Tax Incentives and Corporate Taxation

Testimony on 11 July 2022 before the Subcommittee on Tax Matters of the European Parliament. The recording and the statements of all invited experts are available here.

 

Tax expenditures are benefits granted to specific sectors, activities or groups of taxpayers through preferential tax treatment; including exemptions, deductions, and lower tax rates.

Governments use them, for example, to promote employment creation, to pursue social welfare objectives, and to incentivise specific patterns of behaviour such as investment decisions or energy consumption.

Let me first give you an overview of why, I think, tax expenditures (in general) should be better scrutinized, and then move into a more detailed discussion of corporate income-related tax incentives (the subset of tax expenditures that today’s session focuses on).

According to the Global Tax Expenditures Database (GTED), over the last 30 years, the global average revenue forgone from tax expenditures was close to 4 per cent of GDP, and slightly below 25 per cent of tax revenue. Based on the latest available report, the average revenue forgone among the 24 EU member states that do report tax expenditure data is 4.7 percent of GDP; ranging from 0.6 percent in Bulgaria and slightly less than 1 percent in Germany and Estonia, to more than 10 percent in Ireland, more than 12 in Finland, and more than 14 in the Netherlands.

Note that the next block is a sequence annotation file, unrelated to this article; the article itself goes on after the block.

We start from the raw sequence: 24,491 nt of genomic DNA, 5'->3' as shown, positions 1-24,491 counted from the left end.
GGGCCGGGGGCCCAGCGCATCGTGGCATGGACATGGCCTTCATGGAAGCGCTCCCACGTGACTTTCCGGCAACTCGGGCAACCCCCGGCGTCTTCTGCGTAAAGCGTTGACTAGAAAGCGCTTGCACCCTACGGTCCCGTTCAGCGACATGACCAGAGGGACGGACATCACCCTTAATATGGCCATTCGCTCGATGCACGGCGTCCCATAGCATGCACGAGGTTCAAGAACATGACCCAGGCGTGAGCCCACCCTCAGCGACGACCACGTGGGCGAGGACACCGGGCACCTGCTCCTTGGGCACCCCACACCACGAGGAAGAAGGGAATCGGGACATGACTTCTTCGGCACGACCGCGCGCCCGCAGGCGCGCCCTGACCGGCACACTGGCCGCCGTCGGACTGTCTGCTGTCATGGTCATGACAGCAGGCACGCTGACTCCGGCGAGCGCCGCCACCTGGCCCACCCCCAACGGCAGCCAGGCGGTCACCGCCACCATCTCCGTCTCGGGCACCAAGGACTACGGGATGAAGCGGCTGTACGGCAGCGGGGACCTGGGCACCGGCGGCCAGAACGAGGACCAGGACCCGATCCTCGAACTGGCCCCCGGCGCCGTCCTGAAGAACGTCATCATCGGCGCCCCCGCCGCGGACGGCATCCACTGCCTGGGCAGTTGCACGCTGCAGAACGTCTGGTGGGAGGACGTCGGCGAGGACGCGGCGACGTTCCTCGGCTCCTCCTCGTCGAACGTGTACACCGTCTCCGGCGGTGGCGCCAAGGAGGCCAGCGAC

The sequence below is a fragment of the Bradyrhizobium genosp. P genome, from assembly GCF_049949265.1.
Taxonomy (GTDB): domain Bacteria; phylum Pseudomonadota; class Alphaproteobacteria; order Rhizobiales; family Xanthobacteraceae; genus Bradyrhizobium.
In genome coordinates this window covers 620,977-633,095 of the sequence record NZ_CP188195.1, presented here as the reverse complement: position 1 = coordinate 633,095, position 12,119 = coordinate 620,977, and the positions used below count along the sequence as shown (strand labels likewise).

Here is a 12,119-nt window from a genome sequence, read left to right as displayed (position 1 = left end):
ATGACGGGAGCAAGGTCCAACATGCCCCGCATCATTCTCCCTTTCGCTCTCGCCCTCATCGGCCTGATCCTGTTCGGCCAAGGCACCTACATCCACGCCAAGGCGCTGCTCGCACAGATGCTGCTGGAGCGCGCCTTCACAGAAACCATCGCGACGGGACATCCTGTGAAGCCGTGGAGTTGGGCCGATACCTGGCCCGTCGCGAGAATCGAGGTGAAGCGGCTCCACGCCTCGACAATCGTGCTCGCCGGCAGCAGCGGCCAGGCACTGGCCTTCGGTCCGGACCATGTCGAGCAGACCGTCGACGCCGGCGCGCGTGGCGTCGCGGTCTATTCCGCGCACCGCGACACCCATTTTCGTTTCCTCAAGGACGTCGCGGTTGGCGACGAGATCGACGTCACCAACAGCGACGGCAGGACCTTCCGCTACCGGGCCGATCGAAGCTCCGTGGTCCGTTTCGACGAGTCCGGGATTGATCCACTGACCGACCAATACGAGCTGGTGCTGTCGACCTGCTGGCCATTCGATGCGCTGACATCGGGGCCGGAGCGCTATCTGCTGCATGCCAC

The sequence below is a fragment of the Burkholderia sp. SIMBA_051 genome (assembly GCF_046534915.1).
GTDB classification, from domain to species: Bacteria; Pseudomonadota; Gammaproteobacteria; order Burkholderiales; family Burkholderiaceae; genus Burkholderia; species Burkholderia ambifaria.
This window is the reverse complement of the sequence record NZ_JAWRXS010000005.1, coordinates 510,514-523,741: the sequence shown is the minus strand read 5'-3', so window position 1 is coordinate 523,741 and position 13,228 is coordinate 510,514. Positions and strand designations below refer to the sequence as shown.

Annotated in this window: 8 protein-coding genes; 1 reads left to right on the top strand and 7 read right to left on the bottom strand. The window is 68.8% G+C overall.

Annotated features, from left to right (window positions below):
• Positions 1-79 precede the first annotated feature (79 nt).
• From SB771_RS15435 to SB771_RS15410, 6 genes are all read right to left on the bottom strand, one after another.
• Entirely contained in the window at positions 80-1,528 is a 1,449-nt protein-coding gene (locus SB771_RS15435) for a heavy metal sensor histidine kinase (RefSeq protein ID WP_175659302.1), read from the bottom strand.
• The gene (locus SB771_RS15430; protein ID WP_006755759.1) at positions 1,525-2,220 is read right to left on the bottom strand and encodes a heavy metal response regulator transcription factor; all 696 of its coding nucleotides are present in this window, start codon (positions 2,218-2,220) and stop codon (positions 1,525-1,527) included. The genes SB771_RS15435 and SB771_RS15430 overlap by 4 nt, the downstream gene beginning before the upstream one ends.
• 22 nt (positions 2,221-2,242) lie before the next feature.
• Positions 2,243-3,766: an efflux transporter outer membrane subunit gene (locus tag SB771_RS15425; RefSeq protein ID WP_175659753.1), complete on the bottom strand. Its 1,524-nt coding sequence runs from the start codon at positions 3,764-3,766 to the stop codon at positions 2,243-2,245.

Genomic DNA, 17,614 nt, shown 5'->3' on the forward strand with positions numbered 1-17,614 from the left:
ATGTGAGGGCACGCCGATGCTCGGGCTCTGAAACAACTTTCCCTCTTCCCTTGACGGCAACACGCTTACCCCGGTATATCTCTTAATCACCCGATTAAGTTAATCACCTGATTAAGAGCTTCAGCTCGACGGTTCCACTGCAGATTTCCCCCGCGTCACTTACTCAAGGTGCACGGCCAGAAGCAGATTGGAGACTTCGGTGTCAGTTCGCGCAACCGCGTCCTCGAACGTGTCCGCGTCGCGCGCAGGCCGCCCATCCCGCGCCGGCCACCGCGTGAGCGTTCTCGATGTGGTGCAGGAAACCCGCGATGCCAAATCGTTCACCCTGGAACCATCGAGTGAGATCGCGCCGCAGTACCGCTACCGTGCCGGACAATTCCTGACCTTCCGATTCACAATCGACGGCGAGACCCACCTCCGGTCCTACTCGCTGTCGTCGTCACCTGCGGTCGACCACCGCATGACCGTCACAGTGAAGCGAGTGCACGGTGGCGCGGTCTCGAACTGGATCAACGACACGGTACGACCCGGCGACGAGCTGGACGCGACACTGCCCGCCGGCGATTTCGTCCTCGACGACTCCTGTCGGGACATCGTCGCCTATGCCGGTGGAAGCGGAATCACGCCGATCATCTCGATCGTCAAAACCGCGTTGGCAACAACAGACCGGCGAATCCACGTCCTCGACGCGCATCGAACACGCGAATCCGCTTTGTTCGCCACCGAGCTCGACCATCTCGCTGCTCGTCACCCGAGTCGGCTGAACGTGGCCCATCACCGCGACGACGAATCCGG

Yet, these estimates are conservative and, real numbers are likely to be significantly higher since the state of the art of tax expenditure reporting is worrisome. As shown by the GTED, 116 out of the 218 countries worldwide are non-reporting jurisdictions, i.e. they have never released an official tax expenditure report between 1990 and today. Equally alarming is the quality of tax expenditure reports, when they exist: roughly 26 per cent of the close to 23,000 tax expenditure provision-level data entries in the GTED, does not contain information on revenue forgone. In the EU, three member states (Cyprus, Croatia, and Malta) have never reported the revenue forgone through their tax expenditure systems and, at least 5 others (Czechia, Hungary, Portugal, Romania and Slovenia) only provide limited information, which breaches the COUNCIL DIRECTIVE 2011/85/EU on requirements for budgetary frameworks of the Member States, which requires that “Member States shall publish detailed information on the impact of tax expenditures on revenues.”